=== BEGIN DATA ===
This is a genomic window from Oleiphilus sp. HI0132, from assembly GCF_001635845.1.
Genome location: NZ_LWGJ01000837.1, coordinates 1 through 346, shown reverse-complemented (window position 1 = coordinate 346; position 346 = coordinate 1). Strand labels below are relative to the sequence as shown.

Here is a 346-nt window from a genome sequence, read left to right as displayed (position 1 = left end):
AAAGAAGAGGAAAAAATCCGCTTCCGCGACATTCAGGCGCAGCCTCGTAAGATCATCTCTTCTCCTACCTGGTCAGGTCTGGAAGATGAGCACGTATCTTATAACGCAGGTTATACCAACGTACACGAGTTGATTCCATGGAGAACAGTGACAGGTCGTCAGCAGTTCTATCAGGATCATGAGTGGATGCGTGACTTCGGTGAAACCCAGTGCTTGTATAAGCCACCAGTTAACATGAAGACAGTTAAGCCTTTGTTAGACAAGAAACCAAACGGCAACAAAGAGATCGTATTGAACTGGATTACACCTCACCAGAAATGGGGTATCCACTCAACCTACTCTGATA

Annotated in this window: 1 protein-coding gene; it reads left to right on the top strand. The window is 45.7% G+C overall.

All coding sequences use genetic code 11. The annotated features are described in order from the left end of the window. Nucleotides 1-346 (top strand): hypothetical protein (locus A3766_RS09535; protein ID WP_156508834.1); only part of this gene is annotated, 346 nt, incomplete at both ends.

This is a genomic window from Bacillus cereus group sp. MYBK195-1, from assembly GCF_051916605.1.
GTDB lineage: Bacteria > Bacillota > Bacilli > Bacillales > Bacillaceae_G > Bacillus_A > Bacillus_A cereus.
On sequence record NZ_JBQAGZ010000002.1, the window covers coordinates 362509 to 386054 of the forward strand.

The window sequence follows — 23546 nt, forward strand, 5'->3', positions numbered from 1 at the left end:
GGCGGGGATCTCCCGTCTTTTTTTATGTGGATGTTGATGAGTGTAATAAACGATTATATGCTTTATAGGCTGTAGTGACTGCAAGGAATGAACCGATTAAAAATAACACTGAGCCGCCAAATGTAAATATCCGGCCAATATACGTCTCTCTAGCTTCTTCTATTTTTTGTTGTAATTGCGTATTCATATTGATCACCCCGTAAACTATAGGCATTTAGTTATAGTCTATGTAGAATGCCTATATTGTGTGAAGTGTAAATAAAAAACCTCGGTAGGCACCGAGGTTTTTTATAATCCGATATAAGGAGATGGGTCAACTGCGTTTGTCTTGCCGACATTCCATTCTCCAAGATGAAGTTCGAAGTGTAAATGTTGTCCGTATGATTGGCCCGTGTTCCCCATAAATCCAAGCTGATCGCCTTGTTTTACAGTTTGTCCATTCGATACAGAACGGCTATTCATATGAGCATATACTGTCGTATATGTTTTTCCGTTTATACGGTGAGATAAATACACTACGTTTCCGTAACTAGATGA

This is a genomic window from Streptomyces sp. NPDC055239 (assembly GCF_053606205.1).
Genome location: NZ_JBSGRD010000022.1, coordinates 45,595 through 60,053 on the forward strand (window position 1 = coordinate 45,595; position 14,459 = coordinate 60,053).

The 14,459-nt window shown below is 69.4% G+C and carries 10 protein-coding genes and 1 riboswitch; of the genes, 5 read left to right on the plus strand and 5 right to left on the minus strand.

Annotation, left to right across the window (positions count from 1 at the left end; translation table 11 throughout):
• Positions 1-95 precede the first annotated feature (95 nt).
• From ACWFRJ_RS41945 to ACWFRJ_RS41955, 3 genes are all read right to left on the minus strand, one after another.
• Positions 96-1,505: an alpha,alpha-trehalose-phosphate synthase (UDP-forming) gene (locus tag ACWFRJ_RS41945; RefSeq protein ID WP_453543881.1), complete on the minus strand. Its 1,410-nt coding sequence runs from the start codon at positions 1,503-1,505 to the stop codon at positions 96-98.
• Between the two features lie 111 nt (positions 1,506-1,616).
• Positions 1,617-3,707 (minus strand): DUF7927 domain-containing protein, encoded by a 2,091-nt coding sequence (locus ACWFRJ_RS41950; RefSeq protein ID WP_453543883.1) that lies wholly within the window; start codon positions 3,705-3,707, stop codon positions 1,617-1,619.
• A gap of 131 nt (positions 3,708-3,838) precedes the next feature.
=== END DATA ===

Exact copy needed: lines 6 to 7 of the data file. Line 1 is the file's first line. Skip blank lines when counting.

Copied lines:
All coding sequences use genetic code 11. The annotated features are described in order from the left end of the window. Nucleotides 1-346 (top strand): hypothetical protein (locus A3766_RS09535; protein ID WP_156508834.1); only part of this gene is annotated, 346 nt, incomplete at both ends.

This is a genomic window from Bacillus cereus group sp. MYBK195-1, from assembly GCF_051916605.1.